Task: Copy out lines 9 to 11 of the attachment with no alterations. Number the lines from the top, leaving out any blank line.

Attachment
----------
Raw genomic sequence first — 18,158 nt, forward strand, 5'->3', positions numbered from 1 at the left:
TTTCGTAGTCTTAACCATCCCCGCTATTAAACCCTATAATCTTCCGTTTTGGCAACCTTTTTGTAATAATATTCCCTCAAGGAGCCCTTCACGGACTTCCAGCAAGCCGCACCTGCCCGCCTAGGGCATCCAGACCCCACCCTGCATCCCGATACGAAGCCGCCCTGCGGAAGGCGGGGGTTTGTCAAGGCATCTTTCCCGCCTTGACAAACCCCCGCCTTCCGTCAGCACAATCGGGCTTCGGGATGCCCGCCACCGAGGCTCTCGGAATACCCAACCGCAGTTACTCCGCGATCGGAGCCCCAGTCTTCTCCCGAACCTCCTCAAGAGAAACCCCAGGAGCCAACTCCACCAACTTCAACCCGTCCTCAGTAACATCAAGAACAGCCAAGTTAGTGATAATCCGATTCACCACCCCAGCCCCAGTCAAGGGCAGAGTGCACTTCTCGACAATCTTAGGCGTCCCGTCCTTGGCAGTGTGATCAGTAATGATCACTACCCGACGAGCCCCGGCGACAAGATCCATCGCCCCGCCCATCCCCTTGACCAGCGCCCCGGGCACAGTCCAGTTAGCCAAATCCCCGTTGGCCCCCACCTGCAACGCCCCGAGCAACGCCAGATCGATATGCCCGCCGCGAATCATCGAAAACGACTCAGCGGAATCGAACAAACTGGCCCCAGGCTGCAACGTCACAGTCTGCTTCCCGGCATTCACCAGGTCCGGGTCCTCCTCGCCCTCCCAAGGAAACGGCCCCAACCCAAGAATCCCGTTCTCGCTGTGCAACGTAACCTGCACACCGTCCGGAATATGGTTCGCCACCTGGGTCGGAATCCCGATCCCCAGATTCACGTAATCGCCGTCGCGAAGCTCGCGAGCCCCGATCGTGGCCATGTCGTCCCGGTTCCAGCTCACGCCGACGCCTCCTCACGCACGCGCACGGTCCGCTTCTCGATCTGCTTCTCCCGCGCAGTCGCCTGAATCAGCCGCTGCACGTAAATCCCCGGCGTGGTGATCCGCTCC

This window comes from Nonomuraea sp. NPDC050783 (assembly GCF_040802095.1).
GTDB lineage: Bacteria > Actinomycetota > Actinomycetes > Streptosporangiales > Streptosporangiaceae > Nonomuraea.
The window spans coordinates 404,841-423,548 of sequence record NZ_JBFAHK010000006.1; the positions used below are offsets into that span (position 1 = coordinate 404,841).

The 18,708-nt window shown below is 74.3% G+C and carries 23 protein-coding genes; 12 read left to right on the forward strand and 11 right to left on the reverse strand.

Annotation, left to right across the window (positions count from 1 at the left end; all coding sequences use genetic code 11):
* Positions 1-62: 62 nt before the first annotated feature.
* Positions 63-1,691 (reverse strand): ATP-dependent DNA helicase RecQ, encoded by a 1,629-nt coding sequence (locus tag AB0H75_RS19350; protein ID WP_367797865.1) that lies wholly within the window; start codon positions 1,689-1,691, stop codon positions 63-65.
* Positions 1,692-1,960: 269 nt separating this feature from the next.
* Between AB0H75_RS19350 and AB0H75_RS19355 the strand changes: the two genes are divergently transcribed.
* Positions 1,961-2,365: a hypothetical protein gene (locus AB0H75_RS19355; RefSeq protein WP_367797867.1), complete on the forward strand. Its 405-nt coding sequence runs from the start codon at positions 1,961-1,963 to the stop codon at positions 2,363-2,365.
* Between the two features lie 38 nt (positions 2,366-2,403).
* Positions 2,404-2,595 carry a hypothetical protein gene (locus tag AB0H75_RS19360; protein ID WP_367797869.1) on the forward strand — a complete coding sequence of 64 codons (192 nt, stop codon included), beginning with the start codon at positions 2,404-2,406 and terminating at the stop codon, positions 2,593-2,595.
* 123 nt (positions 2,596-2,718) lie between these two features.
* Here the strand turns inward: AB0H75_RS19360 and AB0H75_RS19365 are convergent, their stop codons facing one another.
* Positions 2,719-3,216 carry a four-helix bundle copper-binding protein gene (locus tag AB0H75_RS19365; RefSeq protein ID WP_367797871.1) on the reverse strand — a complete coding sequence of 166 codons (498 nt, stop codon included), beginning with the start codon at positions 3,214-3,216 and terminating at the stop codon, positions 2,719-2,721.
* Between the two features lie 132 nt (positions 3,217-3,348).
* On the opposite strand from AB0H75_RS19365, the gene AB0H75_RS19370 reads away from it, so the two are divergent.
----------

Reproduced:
* Positions 63-1,691 (reverse strand): ATP-dependent DNA helicase RecQ, encoded by a 1,629-nt coding sequence (locus tag AB0H75_RS19350; protein ID WP_367797865.1) that lies wholly within the window; start codon positions 1,689-1,691, stop codon positions 63-65.
* Positions 1,692-1,960: 269 nt separating this feature from the next.
* Between AB0H75_RS19350 and AB0H75_RS19355 the strand changes: the two genes are divergently transcribed.